BLITZER: Governor Huntsman, when it comes to reforming Social Security, is anything from your perspective off the table?
HUNTSMAN: I don't think anything should be off the table except maybe some of the drama that's playing out here on this floor today. I mean, to hear these two go at it over here, it's almost incredible.
You've got Governor Romney, who called it a fraud in his book "No Apology." I don't know if that was written by Kurt Cobain or not. And then you've got Governor Perry, who is calling this a Ponzi scheme.
All I know, Wolf, is that we're frightening the American people who just want solutions. And this party isn't going to win in 2012 unless we get our act together and fix the problem.
We all know that we've got entitlement problems, we've got Medicare, we've got Social -- the fixes are there. I mean, the Ryan plan is there, for heaven's sake.
We've got the answers. We don't have leadership. That's the problem.
BLITZER: Speaker Gingrich, would you raise the retirement age for Social Security recipients?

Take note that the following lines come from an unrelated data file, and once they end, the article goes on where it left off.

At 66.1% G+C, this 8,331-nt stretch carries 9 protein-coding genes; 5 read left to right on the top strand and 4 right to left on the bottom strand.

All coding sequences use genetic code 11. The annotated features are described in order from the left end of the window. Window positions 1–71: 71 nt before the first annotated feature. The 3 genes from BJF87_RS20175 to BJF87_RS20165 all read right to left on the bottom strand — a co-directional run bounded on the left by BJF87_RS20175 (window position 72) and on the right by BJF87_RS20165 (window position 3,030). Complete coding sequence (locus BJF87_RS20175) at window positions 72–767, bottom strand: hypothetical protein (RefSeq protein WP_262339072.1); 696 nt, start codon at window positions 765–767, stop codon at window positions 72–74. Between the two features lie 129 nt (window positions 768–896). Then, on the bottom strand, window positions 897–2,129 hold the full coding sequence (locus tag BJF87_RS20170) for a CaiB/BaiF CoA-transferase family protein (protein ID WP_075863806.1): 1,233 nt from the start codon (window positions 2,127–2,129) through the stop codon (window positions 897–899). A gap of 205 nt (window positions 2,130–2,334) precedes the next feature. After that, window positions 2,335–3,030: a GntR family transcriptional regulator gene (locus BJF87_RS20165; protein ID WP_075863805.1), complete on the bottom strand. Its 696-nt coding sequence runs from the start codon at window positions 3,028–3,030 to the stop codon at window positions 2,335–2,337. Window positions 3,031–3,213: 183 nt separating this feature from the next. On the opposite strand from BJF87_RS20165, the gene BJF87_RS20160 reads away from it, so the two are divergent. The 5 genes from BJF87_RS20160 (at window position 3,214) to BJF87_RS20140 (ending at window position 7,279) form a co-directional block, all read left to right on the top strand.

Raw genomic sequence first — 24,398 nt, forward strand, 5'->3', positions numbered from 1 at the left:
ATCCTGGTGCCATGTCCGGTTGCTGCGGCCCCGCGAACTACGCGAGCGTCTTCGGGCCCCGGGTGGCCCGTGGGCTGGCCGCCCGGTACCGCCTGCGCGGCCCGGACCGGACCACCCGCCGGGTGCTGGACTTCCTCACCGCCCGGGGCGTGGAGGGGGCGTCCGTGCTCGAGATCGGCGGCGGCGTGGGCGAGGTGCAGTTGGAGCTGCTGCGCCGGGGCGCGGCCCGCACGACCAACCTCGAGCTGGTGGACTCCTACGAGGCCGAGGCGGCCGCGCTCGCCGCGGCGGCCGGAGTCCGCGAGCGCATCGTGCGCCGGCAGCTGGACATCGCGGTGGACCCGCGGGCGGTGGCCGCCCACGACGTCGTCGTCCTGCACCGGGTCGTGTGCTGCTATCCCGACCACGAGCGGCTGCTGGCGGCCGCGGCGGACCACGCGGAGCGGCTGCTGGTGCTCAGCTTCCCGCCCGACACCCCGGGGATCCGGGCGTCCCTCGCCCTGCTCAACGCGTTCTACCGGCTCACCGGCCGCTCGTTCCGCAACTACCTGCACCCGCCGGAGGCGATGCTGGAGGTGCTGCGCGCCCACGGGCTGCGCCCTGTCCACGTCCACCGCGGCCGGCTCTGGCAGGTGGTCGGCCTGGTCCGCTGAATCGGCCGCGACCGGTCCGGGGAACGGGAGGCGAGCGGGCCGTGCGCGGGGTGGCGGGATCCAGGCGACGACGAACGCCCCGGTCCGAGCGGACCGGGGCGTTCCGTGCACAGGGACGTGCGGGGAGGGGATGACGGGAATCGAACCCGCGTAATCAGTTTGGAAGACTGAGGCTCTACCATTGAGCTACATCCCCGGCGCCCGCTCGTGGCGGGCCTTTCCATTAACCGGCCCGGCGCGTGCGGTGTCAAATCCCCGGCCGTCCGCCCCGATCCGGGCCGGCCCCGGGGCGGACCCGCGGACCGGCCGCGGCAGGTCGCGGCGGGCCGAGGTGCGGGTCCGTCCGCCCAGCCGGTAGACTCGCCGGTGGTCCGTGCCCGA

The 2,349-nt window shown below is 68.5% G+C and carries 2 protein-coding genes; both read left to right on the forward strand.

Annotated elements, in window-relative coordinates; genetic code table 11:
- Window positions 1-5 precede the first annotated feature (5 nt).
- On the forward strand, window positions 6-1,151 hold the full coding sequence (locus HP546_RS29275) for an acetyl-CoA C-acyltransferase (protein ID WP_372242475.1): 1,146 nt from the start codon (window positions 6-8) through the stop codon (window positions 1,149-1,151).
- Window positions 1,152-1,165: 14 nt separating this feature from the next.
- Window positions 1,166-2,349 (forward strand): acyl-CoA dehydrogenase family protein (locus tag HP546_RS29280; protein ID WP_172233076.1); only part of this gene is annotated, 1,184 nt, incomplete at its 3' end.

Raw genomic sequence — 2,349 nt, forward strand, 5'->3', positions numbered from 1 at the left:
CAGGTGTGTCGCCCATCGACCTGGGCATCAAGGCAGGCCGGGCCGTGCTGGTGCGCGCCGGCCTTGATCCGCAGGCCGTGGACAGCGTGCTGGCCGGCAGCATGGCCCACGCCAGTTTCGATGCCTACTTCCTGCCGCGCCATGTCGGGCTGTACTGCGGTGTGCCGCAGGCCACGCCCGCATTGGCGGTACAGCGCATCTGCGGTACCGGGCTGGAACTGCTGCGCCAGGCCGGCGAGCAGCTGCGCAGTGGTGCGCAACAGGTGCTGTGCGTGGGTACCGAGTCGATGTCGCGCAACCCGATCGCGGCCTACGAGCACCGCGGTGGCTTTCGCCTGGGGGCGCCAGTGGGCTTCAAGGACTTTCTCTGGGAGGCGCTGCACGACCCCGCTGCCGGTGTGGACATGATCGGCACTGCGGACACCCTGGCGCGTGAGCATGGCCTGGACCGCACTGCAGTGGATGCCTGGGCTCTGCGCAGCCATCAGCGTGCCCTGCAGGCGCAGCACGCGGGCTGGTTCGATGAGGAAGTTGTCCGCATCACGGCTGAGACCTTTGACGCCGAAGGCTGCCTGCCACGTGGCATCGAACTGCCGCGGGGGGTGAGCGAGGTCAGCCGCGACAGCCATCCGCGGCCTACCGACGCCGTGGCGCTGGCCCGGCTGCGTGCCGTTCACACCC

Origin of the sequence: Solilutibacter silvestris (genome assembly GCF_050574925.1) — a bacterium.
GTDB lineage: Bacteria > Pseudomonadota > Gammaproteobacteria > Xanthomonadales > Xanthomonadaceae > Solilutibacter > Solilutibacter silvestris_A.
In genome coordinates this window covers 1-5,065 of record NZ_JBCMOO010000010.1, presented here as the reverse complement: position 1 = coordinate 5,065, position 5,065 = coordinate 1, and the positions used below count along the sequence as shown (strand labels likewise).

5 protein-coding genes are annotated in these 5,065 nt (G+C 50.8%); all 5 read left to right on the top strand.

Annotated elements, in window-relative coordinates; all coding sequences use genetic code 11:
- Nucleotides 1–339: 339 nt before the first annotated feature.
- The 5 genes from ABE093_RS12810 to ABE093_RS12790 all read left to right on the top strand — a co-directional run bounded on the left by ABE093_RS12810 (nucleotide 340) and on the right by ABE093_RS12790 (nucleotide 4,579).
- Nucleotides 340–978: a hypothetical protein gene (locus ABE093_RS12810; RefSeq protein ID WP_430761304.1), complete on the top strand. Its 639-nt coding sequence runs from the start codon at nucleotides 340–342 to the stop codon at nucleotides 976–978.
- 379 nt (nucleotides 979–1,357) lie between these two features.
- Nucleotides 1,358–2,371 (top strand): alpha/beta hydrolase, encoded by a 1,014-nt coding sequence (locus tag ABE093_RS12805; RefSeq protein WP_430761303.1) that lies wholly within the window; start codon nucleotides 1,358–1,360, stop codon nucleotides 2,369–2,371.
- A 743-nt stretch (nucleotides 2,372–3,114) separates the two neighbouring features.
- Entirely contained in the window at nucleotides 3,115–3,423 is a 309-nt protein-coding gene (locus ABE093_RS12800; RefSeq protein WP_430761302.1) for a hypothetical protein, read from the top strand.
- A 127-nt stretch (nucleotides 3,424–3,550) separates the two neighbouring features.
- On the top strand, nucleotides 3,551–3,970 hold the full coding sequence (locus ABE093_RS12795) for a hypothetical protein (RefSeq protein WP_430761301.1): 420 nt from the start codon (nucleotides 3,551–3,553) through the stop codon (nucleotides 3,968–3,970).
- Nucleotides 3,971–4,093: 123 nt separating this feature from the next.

GINGRICH: No, not necessarily, but let me start with -- I'm not particularly worried about Governor Perry and Governor Romney frightening the American people when President Obama scares them every single day.
GINGRICH: This is eating into my time.
Let me just say to all of you --
BLITZER: Let me just pinpoint the question. What would you do to fix Social Security?
GINGRICH: OK. But can I also expand for a second? Because that was not a rhetorical joke.
President Obama twice said recently he couldn't guarantee delivering the checks to Social Security recipients. Now, why should young people who are 16 to 25 years old have politicians have the power for the rest of their life to threaten to take away their Social Security?